Discussion in 'Deer Hunting' started by catoon, Feb 4, 2009.

  1. catoon

    catoon Board Clown!

    so yall know im new to deer hunting.when i kill a deer then what how do i feild dress it.i will take it to a butcher to skin and cut it up.what do i do in the feild to prepare it for transport.i heard not to dress it where you hunt cause of coyotes any truth.and please remeber i never hunted deer any help will be great thks
  2. fishnfwl

    fishnfwl New Member

    South Cent
    The left overs will most definitely bring the yotes around. Other than that are you asking "How" to field dress? or just any tricks time savers or tips? Only thing I would add is a good heavy sharp knife with gut hook, and get ya a "butt-out" yea I :roll_eyes: when I first seen one, until I seen it work.....

    Oh and a little saw to cut bone if needed.... I carry a folding modle works well.....

  3. CountryHart

    CountryHart New Member

    Proper field dressing make the difference in good meat or,,,,,no so good meat. I dress mine usually where they hit the dirt. Roll it over on it's back if ya can, at least get a hind leg up. Slit the hide between it's legs, being careful not to cut too deep and bust a gut. After you get a hole started, take 2 fingers and stick in the hole. Put your knife between your fingers and split the hide up to the breast cavity. Now ya gonna need both hands to split thru the rib cage. If it's a deer you intend to mount, DO NOT split past underneath it's front legs. If your not gonna mount it, split it as far up as you can go. Back to where ya started, you can roll the guts out and will have to cut the diaphram at the rib cavity that holds it's lungs and all the other stuff in.I always cut his family jewels off a buck deer and once it's gutted split the pelvis bone and ring around the vent and remove it. Roll it over on it's belly and let the blood drain and drag it to the truck. Good luck and the sooner you can hang it and wash helps. Not only does it clean but it also cools the carcass.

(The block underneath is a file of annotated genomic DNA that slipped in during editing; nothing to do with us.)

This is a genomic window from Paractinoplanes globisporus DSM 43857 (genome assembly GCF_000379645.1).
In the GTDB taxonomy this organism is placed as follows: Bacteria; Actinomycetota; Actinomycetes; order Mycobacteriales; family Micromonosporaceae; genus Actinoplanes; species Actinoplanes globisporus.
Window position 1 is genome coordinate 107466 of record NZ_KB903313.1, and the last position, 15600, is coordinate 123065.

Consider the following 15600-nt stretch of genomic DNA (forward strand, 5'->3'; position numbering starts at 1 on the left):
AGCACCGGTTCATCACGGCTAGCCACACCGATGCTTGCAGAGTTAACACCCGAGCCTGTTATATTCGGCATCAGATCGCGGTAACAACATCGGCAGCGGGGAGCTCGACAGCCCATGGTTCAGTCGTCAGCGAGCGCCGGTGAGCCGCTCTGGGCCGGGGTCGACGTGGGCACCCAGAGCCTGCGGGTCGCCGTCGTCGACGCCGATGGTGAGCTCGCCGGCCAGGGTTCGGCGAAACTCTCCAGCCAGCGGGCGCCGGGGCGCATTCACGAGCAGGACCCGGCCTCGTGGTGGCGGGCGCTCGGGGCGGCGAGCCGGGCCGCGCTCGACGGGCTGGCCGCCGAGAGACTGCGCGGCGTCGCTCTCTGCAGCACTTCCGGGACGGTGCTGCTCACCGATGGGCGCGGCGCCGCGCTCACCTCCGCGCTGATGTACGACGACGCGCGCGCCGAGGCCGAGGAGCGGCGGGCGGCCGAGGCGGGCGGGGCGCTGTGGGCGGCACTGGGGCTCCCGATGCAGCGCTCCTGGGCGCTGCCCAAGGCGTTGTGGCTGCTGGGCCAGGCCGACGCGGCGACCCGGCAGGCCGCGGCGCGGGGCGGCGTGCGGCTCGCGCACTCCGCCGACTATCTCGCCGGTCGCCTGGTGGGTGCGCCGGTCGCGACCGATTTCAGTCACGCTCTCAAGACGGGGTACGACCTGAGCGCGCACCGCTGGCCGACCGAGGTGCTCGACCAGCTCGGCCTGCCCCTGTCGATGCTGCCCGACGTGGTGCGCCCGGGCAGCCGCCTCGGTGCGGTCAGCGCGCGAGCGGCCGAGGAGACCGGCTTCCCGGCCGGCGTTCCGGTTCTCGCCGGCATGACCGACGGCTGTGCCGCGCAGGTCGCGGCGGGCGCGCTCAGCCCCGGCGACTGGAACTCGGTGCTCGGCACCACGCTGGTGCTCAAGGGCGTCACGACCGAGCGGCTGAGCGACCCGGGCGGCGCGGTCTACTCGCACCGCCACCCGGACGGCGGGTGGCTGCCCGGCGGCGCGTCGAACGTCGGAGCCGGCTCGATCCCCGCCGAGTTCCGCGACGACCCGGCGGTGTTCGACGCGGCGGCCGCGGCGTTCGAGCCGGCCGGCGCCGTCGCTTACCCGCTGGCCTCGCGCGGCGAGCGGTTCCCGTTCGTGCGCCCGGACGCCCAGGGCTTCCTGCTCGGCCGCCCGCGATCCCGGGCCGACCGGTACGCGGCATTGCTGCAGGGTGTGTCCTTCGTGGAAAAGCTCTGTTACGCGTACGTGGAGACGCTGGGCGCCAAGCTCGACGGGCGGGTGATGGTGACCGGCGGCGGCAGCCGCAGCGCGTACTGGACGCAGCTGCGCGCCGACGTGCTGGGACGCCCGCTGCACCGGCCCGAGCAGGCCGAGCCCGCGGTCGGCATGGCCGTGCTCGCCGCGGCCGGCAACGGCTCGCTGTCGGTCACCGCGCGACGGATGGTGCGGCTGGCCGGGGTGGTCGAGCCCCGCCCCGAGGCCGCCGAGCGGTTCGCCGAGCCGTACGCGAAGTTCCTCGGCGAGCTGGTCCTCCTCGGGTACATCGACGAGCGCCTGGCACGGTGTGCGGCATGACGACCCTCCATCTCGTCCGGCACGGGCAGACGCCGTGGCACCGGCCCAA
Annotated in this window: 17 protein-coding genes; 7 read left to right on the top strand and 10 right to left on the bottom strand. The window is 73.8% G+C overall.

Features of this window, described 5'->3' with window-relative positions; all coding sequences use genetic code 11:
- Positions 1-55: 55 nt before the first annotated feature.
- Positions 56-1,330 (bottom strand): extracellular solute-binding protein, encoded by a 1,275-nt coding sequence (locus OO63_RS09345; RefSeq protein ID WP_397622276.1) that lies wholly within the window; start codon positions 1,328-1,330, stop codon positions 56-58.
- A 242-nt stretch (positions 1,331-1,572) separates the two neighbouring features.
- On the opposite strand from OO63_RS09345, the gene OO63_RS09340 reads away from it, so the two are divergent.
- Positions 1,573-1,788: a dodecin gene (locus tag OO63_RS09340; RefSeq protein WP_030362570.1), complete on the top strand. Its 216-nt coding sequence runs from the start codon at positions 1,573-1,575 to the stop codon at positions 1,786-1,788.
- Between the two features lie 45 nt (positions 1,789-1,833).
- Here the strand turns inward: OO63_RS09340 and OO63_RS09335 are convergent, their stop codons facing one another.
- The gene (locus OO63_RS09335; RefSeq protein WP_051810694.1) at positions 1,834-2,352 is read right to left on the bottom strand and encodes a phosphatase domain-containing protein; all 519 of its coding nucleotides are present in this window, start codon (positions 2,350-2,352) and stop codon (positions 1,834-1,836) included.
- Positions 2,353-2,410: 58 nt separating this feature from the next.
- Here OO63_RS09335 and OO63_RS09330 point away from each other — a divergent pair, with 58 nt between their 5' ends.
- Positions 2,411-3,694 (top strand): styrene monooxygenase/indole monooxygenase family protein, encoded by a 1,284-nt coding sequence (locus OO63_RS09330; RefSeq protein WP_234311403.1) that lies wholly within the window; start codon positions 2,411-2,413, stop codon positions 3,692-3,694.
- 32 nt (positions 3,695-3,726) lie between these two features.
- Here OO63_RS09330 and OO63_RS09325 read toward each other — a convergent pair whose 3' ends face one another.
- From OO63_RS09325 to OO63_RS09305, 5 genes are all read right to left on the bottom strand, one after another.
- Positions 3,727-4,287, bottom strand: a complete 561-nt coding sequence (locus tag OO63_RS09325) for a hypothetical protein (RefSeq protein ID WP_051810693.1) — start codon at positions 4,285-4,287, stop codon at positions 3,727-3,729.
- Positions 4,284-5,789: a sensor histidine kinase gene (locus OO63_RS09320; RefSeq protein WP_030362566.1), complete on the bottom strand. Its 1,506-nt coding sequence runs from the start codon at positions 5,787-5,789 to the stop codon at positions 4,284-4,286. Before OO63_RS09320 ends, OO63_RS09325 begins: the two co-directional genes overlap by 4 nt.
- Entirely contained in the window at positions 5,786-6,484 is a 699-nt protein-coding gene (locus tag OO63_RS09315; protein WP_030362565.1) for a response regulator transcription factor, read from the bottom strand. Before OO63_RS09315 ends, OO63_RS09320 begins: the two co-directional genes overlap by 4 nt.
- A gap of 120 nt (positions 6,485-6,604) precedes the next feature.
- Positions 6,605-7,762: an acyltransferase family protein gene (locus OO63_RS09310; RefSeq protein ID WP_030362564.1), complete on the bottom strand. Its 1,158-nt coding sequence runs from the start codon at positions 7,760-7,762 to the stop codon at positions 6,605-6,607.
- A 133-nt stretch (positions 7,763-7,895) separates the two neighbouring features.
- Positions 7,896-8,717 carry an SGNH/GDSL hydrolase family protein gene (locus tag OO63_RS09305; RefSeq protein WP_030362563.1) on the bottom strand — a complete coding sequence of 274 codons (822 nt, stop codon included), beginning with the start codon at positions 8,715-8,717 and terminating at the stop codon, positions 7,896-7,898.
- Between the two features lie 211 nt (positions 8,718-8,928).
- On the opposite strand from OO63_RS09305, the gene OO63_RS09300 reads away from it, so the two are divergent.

4. gdlocal10

    gdlocal10 New Member

    all ican twll you is what I do, I imidiately cut the throat, and then I start at the stomach and go up to the base of the neck, that is just split the skin to the breast plate. Then go down to thebottom of the ribs and put the knife under the sternum, and split the ribs up to the base of the neck,making sure thy will split, then go to the back end and slice down to the pelvis spreading the legs and drawing the knife trought the tissue. then with the shap edge up I slide the knife up to the ribs cutting the skin and membrain around the stomach. the take you knife and split the pelvis tring not puncture the bladder or anything it will be a little tough. then slit the hind end down around the anis, to where you can reach up to the throat and pull the esoufugusdown to the stomach reach in and cut the rest of the mebrain around that and pull that an the intestines out through the pellvis. and cut around the a hole and cut it free. I dont worryabout cyotes because they all live together and the other deer wont go far. make sure all the esofoguss is removed . get the deer bled out and colled off as soon as possible. I also cut the sent gland s on the bucks off. :eek:oooh:
  5. bownero

    bownero New Member

    Hastings, Ne.
    Great info on field dressing. I do it the same way Countryhart (John) does. Take your time and do a clean job. I dress mine out where the deer lays. It does help to move the deer on a incline, where the rear of the deer is facing down. this helps the guts to roll out easier, especially on larger deer that only you are doing by yourself. I don't prefer gut hooks, because they can be difficult to sharpen properly. Any small bladed knife will do, as long it's shaving sharp. My friend uses a pocket knife and can dress out a deer like no tomorrow. He has had plenty of practice. I like my custom made 3" blade knife made by Skyblade. It's dressed out 5 deer with no sharping yet. Good steel that holds an edge.
  6. catfisherman369

    catfisherman369 Floyd

    Nashville Il.
    FIELD DRESSING A sharp knife is better than a dull knife when it comes to field dressing a buck. A sharp knife will actually reduce bad (unneeded) cuts and will make the entire procedure easier. Take your time when dressing a buck, mistakes due to haste will often require you to make a trip to the hospital to get stitches.